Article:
Neo-Nazi Terror Trial Cousin Says Zschäpe Was 'Loving and Nice'

Neo-Nazi trial defendant Beate Zschäpe's mother and cousin were in court this week to cast light on the alleged terrorist cell member's past. Although her mother refused to testify, her cousin described how their circle had "leaned right" from an early age.

Beate Zschäpe's mother Annerose Zschäpe and a cousin appeared in court on Wednesday.

Beate Zschäpe's mother Annerose Zschäpe and a cousin appeared in court on Wednesday.

Two of accused neo-Nazi terrorist Beate Zschäpe's relatives appeared in court during her trial this week to answer questions about her past.

The 39-year-old is the only surviving alleged member of the Nationalist Socialist Underground (NSU), a far-right terrorist cell which is believed to have murdered nine immigrants, mostly shopkeepers, eight of them of Turkish descent and one Greek man, as well as a German policewoman in a nationwide killing spree that lasted from 2000 until 2006.

Zschäpe went on trial in May on charges of complicity in the 10 murders as well as in two bomb attacks and 15 bank robberies. In an attempt to gain insight into Zschäpe's background and personality, the Munich court called on her cousin and mother to answer questions on Wednesday.

The relationship between mother and daughter was already known to be fraught, and the two have not been in contact for years. The younger woman has said in the past that she was closer with her grandmother. While 61-year-old Annerose Zschäpe was in the courtroom, she reportedly avoided looking at her daughter, who leaned back in her chair and stared at her computer screen.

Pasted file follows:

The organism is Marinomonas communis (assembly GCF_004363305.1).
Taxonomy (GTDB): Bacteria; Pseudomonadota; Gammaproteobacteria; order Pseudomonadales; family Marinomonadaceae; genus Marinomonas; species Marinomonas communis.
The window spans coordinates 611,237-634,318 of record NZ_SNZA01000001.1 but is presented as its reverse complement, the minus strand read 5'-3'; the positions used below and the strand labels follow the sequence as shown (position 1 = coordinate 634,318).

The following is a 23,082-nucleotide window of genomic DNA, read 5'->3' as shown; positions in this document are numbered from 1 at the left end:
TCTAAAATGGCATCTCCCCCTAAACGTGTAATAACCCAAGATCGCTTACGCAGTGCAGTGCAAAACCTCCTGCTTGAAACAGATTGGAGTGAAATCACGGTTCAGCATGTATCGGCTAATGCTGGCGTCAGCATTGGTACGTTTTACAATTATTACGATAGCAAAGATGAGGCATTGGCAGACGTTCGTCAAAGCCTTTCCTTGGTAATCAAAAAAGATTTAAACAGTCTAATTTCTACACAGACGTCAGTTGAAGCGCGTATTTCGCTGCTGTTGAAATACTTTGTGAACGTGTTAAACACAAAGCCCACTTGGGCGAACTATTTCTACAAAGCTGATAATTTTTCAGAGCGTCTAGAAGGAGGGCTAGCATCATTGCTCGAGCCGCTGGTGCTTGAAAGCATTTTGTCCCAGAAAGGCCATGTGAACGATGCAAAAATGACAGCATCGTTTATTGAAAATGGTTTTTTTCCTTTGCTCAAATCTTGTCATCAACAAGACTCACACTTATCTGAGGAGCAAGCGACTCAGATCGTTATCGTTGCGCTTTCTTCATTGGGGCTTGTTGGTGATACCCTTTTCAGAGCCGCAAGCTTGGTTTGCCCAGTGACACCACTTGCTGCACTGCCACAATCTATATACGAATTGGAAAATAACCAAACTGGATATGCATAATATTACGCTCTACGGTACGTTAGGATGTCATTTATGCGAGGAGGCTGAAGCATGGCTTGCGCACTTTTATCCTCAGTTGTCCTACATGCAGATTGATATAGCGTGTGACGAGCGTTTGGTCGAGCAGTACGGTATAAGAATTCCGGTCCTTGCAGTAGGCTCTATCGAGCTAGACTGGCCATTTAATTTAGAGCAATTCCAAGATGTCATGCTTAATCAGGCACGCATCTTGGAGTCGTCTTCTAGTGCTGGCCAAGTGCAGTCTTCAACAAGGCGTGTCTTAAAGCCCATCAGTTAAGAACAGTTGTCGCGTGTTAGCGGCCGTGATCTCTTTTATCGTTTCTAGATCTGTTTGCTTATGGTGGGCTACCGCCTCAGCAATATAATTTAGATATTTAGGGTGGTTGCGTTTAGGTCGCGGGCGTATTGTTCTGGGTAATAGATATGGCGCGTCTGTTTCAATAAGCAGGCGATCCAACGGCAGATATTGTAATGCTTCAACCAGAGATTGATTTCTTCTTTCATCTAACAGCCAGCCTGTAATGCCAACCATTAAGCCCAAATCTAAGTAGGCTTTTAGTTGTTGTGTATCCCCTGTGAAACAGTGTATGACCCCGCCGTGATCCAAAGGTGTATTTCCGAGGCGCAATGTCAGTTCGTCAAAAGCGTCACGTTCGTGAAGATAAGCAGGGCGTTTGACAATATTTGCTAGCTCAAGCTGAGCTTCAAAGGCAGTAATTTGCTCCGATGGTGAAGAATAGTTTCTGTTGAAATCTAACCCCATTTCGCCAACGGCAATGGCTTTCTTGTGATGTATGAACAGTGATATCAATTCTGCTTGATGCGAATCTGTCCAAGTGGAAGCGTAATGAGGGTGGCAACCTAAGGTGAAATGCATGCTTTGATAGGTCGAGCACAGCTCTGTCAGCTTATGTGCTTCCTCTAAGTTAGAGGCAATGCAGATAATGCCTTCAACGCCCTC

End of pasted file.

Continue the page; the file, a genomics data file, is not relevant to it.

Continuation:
But that was about as far as the encounter went, because the mother invoked her right to refuse giving evidence as a relative. She also objected to the use of an earlier statement she gave to police in 2011 during their investigation, which will no longer be used as evidence in the trial.

'She Was a Partier'

The defendant's cousin Stefan A., though reticent, did however choose to answer the court's questions, providing details of growing up together in the eastern German city of Jena. "We already leaned toward the right," he told the court. "Against the state, against foreigners, against the left, everything."

Back then Stefan A. also had contact with the terrorist trio's two other members, Uwe Böhnhardt and Uwe Mundlos, who committed suicide together after a botched bank robbery in November 2011, which led to the group's chance discovery. Mundlos didn't like Stefan A.'s lifestyle, he said. "I drank and partied, and he called me anti-social," he told the court. At some point Mundlos, who no longer drank alcohol and had become "obsessed" with political campaigns, broke off contact.

A. also said he was "never really integrated" in the far-right scene himself, but described how Mundlos and Böhnhardt became increasingly involved, shunning alcohol and isolating themselves.

He also described one incident in which Mundlos threw a piece of cake at a Sinti or Roma woman sitting on the street and then laughed.

For her part, his cousin was a no-nonsense woman who would not have allowed anyone to force her into things, A. said. Now a freelance construction worker who lives on the Spanish island of Mallorca, A. described his cousin as a "funny person" who was "loving and nice." The two never discussed politics, he said. When asked what her hobbies were, he replied: "Parties, drinking wine, playing cards. She was a partier." To this, Zschäpe reportedly reacted with a smile.

-- kla, with wire reports and reporting by Gisela Friedrichsen


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